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Gothic cathedrals of medieval Europe

Gothic cathedrals of medieval Europe

Chartres Cathedral
Gothic cathedrals are not religious buildings of the ancient Goths, but structures of Gothic architecture. Just as vandalism has nothing to do with vandals, Gothic architecture has nothing to do with the Goths. It is an architectural style that developed in France from Romanticism in the 12th century and was known simply as the” French style”. Gothic architecture spread throughout Western Europe and continued to develop into the 16th century before being absorbed into Renaissance art. Only then it was called “Gothic”.

The Gothic style emphasizes verticality and light. This appearance was achieved through the development of certain architectural features such as the articulated columns, ribbed vaults and flying buttresses. Although architecture is used in many castles, palaces and city halls, it is the magnificent cathedrals of Europe that really show the beauty of Gothic architecture. Below are the top 10. Gothic cathedrals of Europe.

  • St. Stephen’s Cathedral
    St. Stephen’s Cathedral is located in the heart of Vienna. He survived many wars and today is a symbol of the freedom of the city. The Gothic cathedral stands on the ruins of two earlier churches and was largely initiated in the 14th century by Rudolf IV, Duke of Austria. Its most famous feature, the diamond-patterned tiled roof, was added only in 1952.
  • Burgos Cathedral
    Burgos Cathedral is a medieval cathedral in Burgos dedicated to the Virgin Mary. It is famous for its size and unique Gothic architecture. The construction of the Burgos Cathedral began in 1221. After a long break of almost two centuries, it was completed in 1567. in 1919, the cathedral became the burial place of Rodrigo Díaz de Vivar and his wife Doña Jimena.
  • Reims Cathedral
    The Cathedral of Reims was the church in which numerous French monarchs were officially crowned. It was built on the site of the basilica where Clovis of Saint Remi, Bishop of Reims, was baptized in 496. The cathedral was completed by the end of the 13th century.
  • Milan Cathedral
    An exceptionally large and elaborate Gothic cathedral on the main square of Milan, the Duomo di Milano is one of the most famous buildings in Europe. It is one of the largest Gothic cathedrals in the world. Construction began in 1386 under Archbishop Antonio da Saluzzo in the late Gothic French Italian style. It took five centuries to complete the famous cathedral.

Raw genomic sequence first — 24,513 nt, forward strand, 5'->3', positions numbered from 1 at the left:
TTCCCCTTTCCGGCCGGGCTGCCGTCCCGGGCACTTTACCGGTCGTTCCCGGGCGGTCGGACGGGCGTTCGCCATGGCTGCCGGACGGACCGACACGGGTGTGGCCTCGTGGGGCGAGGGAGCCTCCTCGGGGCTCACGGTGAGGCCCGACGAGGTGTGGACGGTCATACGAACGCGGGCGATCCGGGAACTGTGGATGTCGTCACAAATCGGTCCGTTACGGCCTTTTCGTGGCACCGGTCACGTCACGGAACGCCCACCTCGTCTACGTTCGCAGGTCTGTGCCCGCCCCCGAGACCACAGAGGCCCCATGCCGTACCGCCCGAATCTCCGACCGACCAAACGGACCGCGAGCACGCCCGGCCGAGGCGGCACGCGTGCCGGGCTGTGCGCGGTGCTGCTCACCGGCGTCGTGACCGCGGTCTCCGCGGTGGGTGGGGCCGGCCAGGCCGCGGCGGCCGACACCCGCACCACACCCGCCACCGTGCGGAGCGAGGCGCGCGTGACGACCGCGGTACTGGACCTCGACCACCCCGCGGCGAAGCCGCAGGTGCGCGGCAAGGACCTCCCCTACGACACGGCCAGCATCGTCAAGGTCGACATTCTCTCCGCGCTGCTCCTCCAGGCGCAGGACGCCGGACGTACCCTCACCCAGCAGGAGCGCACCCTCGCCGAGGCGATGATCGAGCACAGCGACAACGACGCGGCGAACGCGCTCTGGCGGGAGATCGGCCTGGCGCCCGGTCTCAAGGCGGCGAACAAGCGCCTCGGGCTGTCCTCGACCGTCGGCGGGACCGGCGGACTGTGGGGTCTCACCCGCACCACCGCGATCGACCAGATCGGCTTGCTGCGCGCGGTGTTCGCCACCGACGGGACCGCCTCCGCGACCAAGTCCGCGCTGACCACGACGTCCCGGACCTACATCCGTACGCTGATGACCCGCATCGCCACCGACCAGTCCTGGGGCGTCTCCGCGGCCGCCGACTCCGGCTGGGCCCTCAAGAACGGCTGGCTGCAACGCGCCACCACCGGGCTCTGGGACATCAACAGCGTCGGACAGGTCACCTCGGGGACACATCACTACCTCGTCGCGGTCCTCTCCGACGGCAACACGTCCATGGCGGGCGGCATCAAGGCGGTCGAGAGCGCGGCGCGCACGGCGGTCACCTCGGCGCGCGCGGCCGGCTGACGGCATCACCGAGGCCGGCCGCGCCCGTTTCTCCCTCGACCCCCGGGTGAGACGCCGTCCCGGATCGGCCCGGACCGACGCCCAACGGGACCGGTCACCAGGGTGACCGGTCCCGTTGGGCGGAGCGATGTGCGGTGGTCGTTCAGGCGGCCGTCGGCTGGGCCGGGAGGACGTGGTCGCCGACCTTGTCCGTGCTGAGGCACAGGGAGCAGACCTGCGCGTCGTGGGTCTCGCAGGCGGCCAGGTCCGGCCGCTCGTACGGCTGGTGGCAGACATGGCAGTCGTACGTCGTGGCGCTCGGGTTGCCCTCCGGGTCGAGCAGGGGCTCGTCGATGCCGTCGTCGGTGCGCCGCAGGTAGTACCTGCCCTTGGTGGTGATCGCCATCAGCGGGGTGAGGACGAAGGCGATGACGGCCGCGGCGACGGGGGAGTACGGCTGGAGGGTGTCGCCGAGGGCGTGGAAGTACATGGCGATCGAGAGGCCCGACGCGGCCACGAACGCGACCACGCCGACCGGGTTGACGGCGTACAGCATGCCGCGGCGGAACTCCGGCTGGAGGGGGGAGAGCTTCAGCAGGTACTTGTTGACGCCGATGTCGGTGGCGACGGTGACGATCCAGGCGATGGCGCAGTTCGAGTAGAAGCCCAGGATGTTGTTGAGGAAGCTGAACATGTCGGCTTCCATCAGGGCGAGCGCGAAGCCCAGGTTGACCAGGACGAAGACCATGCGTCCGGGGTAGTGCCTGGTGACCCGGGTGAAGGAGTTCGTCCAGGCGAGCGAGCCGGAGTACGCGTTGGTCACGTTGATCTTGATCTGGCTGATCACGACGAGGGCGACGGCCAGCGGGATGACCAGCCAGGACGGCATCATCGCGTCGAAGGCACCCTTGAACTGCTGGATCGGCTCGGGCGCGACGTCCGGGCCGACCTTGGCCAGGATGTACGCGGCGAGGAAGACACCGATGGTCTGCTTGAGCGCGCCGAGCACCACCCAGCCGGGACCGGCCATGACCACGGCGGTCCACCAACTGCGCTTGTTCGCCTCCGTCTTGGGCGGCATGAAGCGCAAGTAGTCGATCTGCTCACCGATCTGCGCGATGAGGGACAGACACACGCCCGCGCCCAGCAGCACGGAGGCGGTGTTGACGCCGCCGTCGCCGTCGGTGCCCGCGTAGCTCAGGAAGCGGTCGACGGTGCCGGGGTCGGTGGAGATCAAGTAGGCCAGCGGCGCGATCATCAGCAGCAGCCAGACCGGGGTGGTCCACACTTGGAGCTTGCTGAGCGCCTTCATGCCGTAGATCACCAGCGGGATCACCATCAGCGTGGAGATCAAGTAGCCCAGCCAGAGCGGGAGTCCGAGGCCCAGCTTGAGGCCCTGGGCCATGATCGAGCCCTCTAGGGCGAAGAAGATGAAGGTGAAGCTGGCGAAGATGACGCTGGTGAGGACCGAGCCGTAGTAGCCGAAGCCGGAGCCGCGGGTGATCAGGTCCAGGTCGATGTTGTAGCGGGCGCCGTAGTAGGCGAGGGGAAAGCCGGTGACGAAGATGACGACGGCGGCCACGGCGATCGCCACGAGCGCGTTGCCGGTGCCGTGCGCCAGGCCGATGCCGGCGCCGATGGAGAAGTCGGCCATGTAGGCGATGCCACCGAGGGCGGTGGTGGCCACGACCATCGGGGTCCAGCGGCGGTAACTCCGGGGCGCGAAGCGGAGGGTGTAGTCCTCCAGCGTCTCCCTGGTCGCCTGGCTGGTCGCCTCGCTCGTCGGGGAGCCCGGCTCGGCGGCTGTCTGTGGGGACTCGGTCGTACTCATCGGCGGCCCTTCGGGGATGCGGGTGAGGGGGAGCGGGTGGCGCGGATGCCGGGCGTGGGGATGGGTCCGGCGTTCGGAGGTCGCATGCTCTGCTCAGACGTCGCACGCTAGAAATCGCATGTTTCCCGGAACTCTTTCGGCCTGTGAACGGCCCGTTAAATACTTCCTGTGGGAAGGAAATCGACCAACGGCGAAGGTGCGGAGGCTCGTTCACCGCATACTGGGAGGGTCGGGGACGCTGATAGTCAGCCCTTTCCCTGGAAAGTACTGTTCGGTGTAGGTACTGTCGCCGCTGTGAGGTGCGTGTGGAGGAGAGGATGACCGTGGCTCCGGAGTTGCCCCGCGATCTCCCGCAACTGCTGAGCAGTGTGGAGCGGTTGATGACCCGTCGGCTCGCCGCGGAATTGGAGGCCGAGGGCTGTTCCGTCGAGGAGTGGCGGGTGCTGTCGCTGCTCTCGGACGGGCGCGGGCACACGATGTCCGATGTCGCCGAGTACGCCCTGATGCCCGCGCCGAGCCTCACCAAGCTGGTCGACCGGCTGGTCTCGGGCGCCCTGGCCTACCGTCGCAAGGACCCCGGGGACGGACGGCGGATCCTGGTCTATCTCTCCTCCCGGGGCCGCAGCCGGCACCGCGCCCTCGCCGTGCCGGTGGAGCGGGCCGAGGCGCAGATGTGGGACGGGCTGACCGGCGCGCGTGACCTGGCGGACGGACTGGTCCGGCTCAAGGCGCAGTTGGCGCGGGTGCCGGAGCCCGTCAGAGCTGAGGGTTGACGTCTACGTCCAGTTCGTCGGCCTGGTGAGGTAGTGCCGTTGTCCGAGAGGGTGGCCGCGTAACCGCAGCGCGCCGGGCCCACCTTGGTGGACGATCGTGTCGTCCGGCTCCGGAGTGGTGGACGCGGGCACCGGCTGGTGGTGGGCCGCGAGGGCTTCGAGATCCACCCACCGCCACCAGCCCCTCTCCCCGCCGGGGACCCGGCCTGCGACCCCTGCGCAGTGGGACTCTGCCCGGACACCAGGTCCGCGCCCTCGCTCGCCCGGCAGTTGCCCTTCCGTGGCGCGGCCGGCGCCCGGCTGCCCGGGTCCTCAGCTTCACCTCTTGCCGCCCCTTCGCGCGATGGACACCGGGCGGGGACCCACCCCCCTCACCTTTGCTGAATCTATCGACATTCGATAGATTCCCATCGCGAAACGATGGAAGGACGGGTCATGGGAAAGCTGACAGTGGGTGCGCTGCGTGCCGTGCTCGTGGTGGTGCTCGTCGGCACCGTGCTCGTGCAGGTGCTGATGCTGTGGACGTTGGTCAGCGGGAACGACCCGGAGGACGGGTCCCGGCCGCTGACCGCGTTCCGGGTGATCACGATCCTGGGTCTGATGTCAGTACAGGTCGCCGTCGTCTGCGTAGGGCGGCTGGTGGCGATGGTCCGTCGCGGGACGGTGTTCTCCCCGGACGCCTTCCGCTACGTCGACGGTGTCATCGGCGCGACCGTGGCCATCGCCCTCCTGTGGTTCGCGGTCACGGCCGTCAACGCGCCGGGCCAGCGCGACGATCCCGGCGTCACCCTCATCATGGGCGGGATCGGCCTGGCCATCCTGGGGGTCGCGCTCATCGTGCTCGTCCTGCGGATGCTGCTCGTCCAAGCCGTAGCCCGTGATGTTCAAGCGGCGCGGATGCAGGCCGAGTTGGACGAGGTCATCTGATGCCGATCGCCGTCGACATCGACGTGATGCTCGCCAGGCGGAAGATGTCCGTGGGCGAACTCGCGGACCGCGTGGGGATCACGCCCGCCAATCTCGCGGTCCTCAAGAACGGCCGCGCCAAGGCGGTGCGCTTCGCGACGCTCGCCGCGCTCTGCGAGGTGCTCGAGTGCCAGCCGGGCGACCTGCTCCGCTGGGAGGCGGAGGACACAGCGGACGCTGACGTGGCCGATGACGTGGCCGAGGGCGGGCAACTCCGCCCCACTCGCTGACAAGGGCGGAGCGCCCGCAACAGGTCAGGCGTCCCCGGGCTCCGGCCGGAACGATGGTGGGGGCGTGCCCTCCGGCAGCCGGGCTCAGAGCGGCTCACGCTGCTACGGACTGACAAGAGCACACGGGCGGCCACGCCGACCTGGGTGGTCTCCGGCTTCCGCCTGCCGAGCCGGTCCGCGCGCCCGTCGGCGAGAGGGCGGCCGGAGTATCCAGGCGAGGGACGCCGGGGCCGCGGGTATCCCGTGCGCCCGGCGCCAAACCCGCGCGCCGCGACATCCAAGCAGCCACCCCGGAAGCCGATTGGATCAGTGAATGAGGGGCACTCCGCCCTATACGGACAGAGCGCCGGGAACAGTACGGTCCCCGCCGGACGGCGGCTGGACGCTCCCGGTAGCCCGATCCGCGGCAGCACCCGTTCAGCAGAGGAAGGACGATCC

• Seville Cathedral
    Built on the site of a large Almohad mosque, Seville’s medieval cathedral was built to demonstrate the power and wealth of the city after the Reconquista. At the time of its completion in the 16th century, it supplanted the Hagia Sophia as the largest cathedral in the world. It is still the largest Gothic cathedral and the third largest church in the world. The builders used some columns and elements from the mosque, most famously the Giralda, a minaret that was converted into a bell tower.
  • York Minster
    In addition to Cologne Cathedral in Germany, the York Minster dominates the skyline of the ancient city of York as one of the two largest Gothic cathedrals in Northern Europe. York Minster covers all the major stages of Gothic architectural development in England. The present building was begun around 1230 and completed in 1472. The “Great East Window” inside the cathedral is the largest area of medieval stained glass in the world.
  • Notre Dame de Paris
    Notre Dame de Paris is a beautiful Catholic cathedral in the fourth arrondissement of Paris. Begun in 1163, it was completed around 1345. One of the most famous French Gothic cathedrals, Notre Dame is a great example of French Gothic architecture, sculpture and stained glass. During the French Revolution in the 1790s, many of her sculptures and treasures were damaged or destroyed. Napoleon Bonaparte was crowned emperor on December 2, 1804.
  • Cologne Cathedral
    Cologne Cathedral is the largest Gothic cathedral in Europe. It has been Europe’s most famous landmark for centuries. Once the tallest building in the world, it still has the largest facade. The famous cathedral stands on the site of a 4th-century Roman temple, followed by a church commissioned by Maternus, the first Christian bishop of Cologne. The construction of the present Gothic church began in 1248 and took, with interruptions, more than 600 years to be completed. Cologne Cathedral is dedicated to Saints Peter and Mary and is the seat of the Catholic Archbishop of Cologne.
  • Santa Maria del Fiore
    Begun in 1296 in Gothic style and completed in 1436, the Basilica of Santa Maria del Fiore is a beautiful cathedral in Florence and the symbol of the city. The exterior of the basilica is bordered with polychrome marble slabs of various shades of green and pink. The Basilica is one of the largest churches in Italy. Until the modern era, the dome was the largest in the world. It remains the largest brick dome ever built.
  • Chartres Cathedral
    Chartres Cathedral is located in Chartres, a city near Paris. The cathedral seems a little out of place in the small town. Because with its impressive size, it is not only one of the most beautiful examples of the French High Gothic style, it is also almost perfectly preserved. The majority of the original stained glass windows remain intact, while the architecture has suffered only minor alterations since the early 13th century.